Although the number of green building certifications and ratings is much lower (around 20), we can still identify quite a large number. There are two initiatives that have caught on and are leading the transformation of building design and construction to a more sustainable level: BREEAM and LEED.
The Building Research Establishment Environmental Assessment Method Infrastructure (BREEAM), created in 1990 in the UK, was the first of its kind. This sustainability assessment method has awarded over 500,000 certificates, with many more in process. Research has shown that higher BREEAM ratings, which entail more challenging sustainability levels, typically involve less than 2% additional costs that can be paid back within two to five years through utility cost savings.234
In 2000, in the USA a similar instrument was developed: Leadership in Energy and Environmental Design (or LEED). This certification shows how sustainability can increase the market value of buildings. The project developed by the Green Building Council (USA) has done some spectacular work in North America. As a certification and rating scheme, LEED focuses on materials, emissions (in construction and beyond), site locations, impact on people using the building and numerous other areas. LEED has created unique metrics and measures for different building types, such as homes, commercial buildings, cities and communities. The lowest standard is “LEED certified” and the highest is “LEED platinum”. This scale enables developers who are unable to achieve the rigorous Platinum standards to improve their sustainability and still acquire LEED endorsement. With nearly 100,000 LEED certified projectsl the certification is widely considered to be a success. LEED faces two major challenges: 1) it is only one of many such certifications; there are numerous other options such as BREEAM and Green Globes. Making a choice is difficult, and the certifications vary in terms of rigor. 2) LEED is intended only for the developed world. It was developed for the United States, making it difficult or impossible to use in practice in the developing world. Therefore, though LEED is doing spectacular work, it shows there is still competition and room for other initiatives to drive this sector into the next phase of development1.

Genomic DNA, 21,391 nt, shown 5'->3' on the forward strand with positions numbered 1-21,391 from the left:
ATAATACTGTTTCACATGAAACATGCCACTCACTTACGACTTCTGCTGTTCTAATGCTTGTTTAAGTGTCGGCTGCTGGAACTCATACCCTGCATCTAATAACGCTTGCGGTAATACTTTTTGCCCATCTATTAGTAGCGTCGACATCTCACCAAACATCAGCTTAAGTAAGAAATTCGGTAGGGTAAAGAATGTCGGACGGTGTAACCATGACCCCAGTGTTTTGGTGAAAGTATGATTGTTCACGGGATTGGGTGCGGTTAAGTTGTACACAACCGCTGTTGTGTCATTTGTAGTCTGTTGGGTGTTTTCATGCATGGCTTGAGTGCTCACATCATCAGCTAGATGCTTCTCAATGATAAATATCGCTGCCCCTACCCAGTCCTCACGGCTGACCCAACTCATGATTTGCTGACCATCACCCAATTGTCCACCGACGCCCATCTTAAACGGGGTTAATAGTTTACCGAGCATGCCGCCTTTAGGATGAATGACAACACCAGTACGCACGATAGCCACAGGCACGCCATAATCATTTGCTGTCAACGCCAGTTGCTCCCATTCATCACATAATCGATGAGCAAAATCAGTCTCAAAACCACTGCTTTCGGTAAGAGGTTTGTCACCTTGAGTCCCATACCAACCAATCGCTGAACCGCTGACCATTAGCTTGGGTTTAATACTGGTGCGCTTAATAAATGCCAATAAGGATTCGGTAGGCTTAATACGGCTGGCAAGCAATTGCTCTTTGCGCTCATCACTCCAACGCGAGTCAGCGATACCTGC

Such rating systems have gained a significant market share and have driven related mindset shifts for building owners and the public.
A third and similar rating system that extends to broader infrastructure projects is the Envision Rating System for Sustainable Infrastructure. Introduced by the Institute for Sustainable Infrastructure in 2011, Envision provides a comprehensive framework of 60 environmental, social and economic criteria that determine to what extent an infrastructure project has incorporated sustainable practices235.
Finally, in addition to the green product certifications and green building certifications mentioned above, a number of calculating instruments have been developed. As the name reveals already, these instruments help the architect, constructor or city planner to quantify the extent to which the construction is sustainable in its entire life cycle (see Figure 4.11). Think of the materials used in its construction phase, the installations and energy production during the time in which the building is actively used, but also the environmental factors that are involved in the demolition phase (its post-use phase).256 For all these phases, the increasing number of calculating instruments make it easier to demonstrate the level of sustainability. The earlier mentioned BREEAM and LEED certifications also offer these instruments in some parts.